AmVac's Vaccine against RSV Attains Next Milestone
RSV (Respiratory Syncytial Virus) is one of the most common causes of bronchiolitis and pneumonia and a leading cause of childhood hospitalization around the world. The disease is particularly dangerous and potentially life-threatening for premature babies, children with other health conditions and the elderly. A high-cost monoclonal antibody therapy with limited efficacy is currently the only specific treatment option.
AmVac's vaccine candidate AMV602 is based on an innovative technology (Sendai vector technology) that was invented at the Max Planck Institute for Biochemistry, Martinsried, Germany and developed by AmVac.
In preclinical studies, renowned RSV expert Prof.ssa Grazia Cusi and her team at the University of Siena, Italy, have now confirmed the candidate's excellent safety and efficacy, showing that even reduced doses of AMV602 trigger effective immune protection against RSV. Moreover, they have significantly expanded the database concerning the vaccine's therapeutic mode of action. A detailed analysis of immunological parameters further substantiates its exceptional ability to activate the two mechanisms of immune defense at the same time: the humoral immune response with antibodies as key players, and the cellular immune response with macrophages, natural killer cells and specific cytotoxic T cells as effectors.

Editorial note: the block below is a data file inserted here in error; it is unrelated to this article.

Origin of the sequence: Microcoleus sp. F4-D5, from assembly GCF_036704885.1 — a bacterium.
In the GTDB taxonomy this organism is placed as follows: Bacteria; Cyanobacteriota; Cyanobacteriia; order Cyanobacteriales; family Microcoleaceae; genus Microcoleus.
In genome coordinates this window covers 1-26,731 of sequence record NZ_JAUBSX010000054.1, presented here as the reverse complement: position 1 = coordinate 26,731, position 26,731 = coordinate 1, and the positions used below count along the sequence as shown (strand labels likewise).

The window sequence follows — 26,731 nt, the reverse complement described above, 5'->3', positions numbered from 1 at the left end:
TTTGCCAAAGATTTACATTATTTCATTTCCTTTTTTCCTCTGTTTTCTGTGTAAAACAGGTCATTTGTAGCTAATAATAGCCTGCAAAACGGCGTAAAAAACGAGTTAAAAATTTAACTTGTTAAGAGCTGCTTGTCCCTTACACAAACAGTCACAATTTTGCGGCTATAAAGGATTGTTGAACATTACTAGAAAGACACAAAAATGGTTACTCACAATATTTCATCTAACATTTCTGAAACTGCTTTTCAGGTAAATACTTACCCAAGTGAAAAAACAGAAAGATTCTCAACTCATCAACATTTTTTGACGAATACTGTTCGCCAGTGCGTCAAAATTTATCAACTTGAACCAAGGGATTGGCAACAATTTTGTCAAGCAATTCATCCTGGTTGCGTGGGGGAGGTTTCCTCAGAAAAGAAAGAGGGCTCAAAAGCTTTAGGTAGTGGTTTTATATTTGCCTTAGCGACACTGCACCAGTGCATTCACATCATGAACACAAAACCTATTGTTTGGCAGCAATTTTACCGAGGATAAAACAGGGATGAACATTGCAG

AmVac AG, founded in 2005, is a biopharmaceutical company that develops and markets innovative vaccines. With headquarters in Switzerland, research laboratories in Germany and Italy and a production facility in Hungary, the company brings together leading European experts in the field.
Swiss start-up turns to the Nasdaq
Last year Auris Medical raised more than CHF47 million in venture capital for further growth. This was the largest round of financing in Switzerland in 2013. The company has two drugs in development: an injection for tinnitus and a drug for hearing loss in the inner ear. The tinnitus medication has already started the third and most expensive stage of development, the phase III trial. The Basel company, which has its headquarters in Zug, intends to raise the necessary capital on the Nasdaq: the IPO should bring Auris a total of $95 million in new money.